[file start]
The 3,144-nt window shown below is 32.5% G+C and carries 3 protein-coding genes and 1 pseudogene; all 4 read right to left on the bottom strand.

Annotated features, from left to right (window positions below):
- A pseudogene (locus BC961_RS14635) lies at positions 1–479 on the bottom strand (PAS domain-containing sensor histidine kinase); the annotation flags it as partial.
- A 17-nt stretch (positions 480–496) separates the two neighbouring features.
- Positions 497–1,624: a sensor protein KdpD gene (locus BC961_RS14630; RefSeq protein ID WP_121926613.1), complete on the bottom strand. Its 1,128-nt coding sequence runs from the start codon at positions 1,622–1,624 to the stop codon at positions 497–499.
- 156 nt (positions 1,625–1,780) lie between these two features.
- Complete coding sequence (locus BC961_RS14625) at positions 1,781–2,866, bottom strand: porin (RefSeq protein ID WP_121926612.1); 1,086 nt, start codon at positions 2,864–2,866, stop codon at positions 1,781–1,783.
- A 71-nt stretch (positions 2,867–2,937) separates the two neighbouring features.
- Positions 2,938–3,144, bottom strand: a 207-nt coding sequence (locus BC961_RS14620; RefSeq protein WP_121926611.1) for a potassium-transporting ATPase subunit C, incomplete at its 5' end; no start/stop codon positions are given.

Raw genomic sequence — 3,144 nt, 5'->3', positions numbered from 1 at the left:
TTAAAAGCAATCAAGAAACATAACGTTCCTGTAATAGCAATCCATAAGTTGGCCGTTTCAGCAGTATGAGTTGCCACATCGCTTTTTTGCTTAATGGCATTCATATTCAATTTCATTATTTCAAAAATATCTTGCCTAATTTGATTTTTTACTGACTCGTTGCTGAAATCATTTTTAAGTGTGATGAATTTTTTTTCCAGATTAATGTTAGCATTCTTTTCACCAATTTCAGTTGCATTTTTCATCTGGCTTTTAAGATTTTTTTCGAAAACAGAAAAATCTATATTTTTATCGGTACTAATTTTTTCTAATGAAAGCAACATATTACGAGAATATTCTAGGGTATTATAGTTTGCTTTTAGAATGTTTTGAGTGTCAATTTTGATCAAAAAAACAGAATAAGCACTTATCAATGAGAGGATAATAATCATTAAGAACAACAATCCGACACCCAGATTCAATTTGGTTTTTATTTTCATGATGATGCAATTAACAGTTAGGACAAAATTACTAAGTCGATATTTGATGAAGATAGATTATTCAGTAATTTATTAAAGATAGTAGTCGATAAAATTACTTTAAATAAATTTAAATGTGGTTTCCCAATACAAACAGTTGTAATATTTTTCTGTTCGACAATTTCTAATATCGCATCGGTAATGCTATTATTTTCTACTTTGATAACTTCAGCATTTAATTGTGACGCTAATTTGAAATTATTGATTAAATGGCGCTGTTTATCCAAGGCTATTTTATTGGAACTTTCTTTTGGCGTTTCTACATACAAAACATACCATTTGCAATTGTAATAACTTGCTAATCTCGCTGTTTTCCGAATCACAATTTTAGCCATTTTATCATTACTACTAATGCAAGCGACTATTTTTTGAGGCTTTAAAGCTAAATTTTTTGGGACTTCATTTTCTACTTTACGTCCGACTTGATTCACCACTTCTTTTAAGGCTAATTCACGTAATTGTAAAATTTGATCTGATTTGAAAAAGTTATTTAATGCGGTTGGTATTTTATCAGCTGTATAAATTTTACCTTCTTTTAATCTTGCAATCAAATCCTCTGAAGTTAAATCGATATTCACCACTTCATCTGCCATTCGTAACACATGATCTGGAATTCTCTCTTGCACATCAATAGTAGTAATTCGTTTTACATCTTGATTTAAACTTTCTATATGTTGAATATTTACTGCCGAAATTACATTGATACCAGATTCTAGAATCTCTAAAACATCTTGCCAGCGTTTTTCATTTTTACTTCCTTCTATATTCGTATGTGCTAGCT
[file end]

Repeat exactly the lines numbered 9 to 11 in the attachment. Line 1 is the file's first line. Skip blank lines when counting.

- Positions 2,938–3,144, bottom strand: a 207-nt coding sequence (locus BC961_RS14620; RefSeq protein WP_121926611.1) for a potassium-transporting ATPase subunit C, incomplete at its 5' end; no start/stop codon positions are given.

Raw genomic sequence — 3,144 nt, 5'->3', positions numbered from 1 at the left:
TTAAAAGCAATCAAGAAACATAACGTTCCTGTAATAGCAATCCATAAGTTGGCCGTTTCAGCAGTATGAGTTGCCACATCGCTTTTTTGCTTAATGGCATTCATATTCAATTTCATTATTTCAAAAATATCTTGCCTAATTTGATTTTTTACTGACTCGTTGCTGAAATCATTTTTAAGTGTGATGAATTTTTTTTCCAGATTAATGTTAGCATTCTTTTCACCAATTTCAGTTGCATTTTTCATCTGGCTTTTAAGATTTTTTTCGAAAACAGAAAAATCTATATTTTTATCGGTACTAATTTTTTCTAATGAAAGCAACATATTACGAGAATATTCTAGGGTATTATAGTTTGCTTTTAGAATGTTTTGAGTGTCAATTTTGATCAAAAAAACAGAATAAGCACTTATCAATGAGAGGATAATAATCATTAAGAACAACAATCCGACACCCAGATTCAATTTGGTTTTTATTTTCATGATGATGCAATTAACAGTTAGGACAAAATTACTAAGTCGATATTTGATGAAGATAGATTATTCAGTAATTTATTAAAGATAGTAGTCGATAAAATTACTTTAAATAAATTTAAATGTGGTTTCCCAATACAAACAGTTGTAATATTTTTCTGTTCGACAATTTCTAATATCGCATCGGTAATGCTATTATTTTCTACTTTGATAACTTCAGCATTTAATTGTGACGCTAATTTGAAATTATTGATTAAATGGCGCTGTTTATCCAAGGCTATTTTATTGGAACTTTCTTTTGGCGTTTCTACATACAAAACATACCATTTGCAATTGTAATAACTTGCTAATCTCGCTGTTTTCCGAATCACAATTTTAGCCATTTTATCATTACTACTAATGCAAGCGACTATTTTTTGAGGCTTTAAAGCTAAATTTTTTGGGACTTCATTTTCTACTTTACGTCCGACTTGATTCACCACTTCTTTTAAGGCTAATTCACGTAATTGTAAAATTTGATCTGATTTGAAAAAGTTATTTAATGCGGTTGGTATTTTATCAGCTGTATAAATTTTACCTTCTTTTAATCTTGCAATCAAATCCTCTGAAGTTAAATCGATATTCACCACTTCATCTGCCATTCGTAACACATGATCTGGAATTCTCTCTTGCACATCAATAGTAGTAATTCGTTTTACATCTTGATTTAAACTTTCTATATGTTGAATATTTACTGCCGAAATTACATTGATACCAGATTCTAGAATCTCTAAAACATCTTGCCAGCGTTTTTCATTTTTACTTCCTTCTATATTCGTATGTGCTAGCT